A: When the Bible says that God is spirit (John 4:24), it refers to the essential nature of God, in other words, that he is not a material being like we are. Yet within this spiritual nature, there are three distinct personal realities, defined by the early Church as three persona, a Latin word that means something like the modern word personality.
The attempt to define this Trinity (or Tri-unity) with Greek thought forms, as the Church has done for hundreds of years, has often confused the issue for the ordinary believer. The original Jewish and Biblical explanations are much easier to understand. They emerge not from speculation, but from the real-life experience of people, including Abraham, Moses, Ezekiel, and many others (see our articles The Prophet like Moses and The Binding of Isaac). These people met, or had visions, of a being they described as the Messenger (Angelos) of the Lord or as a radiant man-like being. They also had the experience of the presence of God operating within or through them at different times, strengthening them for particular tasks. This they described as the Spirit of God. Isaiah’s attempt to make sense of all this was to call these two manifestations of God the arms of the Lord, in this way affirming both their unity with and distinction from the Father God who sent them (Isa. 51:5, 53:1; also Deut. 33:27).
Why did they make a distinction between the Father and the Spirit of God? In part, this was because of their conviction that coming into the full presence of the Father would kill them, so what they experienced could not have been his full presence (Gen. 32:30, Judges 13:22). It was also because of their conviction that the Father God fills the entire universe (Jer. 23:24, 1 Kings 8:27). A little, local experience of the Spirit could therefore not be all there is to God.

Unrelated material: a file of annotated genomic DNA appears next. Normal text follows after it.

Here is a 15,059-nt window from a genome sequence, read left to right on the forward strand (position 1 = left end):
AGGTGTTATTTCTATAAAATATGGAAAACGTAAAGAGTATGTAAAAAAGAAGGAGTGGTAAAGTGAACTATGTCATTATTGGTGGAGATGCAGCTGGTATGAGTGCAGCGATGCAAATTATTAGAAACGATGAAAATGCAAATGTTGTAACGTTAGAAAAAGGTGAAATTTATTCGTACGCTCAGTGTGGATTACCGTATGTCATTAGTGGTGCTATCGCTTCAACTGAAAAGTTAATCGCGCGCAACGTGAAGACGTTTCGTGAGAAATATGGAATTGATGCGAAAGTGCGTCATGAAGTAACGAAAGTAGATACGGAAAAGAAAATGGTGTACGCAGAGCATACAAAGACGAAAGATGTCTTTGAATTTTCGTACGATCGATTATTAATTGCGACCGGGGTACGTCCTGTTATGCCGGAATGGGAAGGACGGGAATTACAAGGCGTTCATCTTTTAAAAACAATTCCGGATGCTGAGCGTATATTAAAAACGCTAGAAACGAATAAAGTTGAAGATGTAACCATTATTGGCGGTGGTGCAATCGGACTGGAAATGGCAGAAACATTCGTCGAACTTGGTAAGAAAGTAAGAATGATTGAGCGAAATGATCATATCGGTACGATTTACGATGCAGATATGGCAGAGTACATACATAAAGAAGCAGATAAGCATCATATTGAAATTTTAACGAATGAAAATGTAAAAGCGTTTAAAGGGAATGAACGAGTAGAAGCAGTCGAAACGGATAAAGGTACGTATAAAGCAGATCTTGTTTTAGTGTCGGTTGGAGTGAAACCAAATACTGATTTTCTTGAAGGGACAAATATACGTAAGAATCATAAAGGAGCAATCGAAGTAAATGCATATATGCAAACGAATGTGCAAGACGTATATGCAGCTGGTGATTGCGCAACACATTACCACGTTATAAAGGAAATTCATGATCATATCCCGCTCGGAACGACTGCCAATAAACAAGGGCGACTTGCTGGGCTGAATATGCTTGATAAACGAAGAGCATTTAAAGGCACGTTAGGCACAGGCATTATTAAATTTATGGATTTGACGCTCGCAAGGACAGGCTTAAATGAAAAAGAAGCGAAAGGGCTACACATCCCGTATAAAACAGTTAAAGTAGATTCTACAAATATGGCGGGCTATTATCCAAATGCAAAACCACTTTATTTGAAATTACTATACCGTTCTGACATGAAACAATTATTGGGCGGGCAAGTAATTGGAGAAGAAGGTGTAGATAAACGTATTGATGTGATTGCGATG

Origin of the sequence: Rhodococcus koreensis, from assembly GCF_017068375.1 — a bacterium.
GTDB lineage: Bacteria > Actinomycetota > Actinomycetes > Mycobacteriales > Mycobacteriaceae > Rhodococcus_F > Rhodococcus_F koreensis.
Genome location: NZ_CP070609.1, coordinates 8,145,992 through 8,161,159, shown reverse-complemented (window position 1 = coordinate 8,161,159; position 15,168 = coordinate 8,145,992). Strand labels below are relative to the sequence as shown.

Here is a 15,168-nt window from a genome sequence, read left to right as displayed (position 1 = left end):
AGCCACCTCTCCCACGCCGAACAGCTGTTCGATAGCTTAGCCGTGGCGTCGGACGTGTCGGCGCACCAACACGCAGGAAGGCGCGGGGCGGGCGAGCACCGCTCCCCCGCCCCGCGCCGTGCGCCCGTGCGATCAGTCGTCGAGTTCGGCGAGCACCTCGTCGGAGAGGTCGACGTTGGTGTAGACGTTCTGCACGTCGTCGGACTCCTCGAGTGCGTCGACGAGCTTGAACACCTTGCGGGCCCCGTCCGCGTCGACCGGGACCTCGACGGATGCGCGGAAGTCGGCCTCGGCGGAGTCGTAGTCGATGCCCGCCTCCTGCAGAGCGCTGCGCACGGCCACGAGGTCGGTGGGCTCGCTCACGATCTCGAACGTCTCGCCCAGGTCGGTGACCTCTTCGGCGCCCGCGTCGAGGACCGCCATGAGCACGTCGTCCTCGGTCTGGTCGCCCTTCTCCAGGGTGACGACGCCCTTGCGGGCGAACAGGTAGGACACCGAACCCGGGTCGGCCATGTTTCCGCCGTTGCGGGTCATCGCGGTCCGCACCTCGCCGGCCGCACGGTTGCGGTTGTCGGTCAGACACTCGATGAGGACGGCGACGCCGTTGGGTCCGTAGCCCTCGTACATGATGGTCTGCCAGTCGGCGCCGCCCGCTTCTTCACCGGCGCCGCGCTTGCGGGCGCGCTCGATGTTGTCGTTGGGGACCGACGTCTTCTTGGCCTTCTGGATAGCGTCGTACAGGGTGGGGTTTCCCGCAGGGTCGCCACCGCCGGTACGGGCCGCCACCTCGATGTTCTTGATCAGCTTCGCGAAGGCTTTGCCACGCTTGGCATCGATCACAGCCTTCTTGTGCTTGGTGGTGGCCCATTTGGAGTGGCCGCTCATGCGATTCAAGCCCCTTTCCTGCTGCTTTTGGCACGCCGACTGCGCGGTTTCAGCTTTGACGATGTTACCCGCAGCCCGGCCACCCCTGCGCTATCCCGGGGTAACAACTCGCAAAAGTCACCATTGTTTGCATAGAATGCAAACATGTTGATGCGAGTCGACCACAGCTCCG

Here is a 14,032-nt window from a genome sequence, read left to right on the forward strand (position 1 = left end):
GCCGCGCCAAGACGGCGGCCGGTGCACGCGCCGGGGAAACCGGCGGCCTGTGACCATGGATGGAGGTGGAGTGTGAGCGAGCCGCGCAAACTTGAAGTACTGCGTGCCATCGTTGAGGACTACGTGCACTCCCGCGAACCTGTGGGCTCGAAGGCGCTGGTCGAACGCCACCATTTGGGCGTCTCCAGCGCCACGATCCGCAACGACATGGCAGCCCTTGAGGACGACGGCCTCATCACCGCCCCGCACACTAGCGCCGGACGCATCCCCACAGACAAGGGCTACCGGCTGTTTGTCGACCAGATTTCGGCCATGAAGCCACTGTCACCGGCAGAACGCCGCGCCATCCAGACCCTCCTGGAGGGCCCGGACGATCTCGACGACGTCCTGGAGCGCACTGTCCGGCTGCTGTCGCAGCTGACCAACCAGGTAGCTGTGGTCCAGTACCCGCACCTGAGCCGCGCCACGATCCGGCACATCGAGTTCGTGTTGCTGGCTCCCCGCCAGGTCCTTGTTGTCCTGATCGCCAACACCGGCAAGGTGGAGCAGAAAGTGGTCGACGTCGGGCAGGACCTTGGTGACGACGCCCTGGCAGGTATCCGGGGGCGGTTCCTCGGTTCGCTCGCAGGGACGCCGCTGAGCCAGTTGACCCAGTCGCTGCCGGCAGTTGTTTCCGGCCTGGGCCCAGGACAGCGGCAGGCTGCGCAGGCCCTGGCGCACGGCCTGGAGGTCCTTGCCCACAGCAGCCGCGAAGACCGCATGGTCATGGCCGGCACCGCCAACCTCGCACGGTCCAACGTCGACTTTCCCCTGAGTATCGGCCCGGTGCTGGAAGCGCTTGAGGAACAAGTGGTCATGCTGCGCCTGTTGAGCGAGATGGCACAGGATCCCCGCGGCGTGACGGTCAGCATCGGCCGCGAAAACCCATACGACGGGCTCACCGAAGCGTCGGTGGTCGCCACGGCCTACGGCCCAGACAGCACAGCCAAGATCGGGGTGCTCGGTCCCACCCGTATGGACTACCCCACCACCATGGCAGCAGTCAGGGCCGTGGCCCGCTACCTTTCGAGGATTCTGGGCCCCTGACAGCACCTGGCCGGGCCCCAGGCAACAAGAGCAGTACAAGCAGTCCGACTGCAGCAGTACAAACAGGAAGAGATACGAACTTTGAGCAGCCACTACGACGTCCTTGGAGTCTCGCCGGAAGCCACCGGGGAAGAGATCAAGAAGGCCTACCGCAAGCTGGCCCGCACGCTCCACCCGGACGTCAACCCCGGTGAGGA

Personally, I find it helpful to think of the Son and the Spirit as parts of God. Just as a person has an ability to speak and has a spirit, so God has his Word (the Son) and his Spirit. The Church has been very hesitant to describe God as having parts because of its conviction on the basis of Greek philosophy that spirits do not have parts. But this is not a Biblical teaching, and in fact the very idea that God has a Word (Logos) and Spirit implies that he does have parts. Another concern is that calling the Word and the Spirit parts of God could imply that these parts are less than fully God. But a part of me, my arm for example, is fully human, even though it is only a part of me. And since the power and wisdom of God are infinite, even the tiniest part of God would also have infinite power and wisdom. (Subtracting one infinite series from another does not make the first series less infinite.)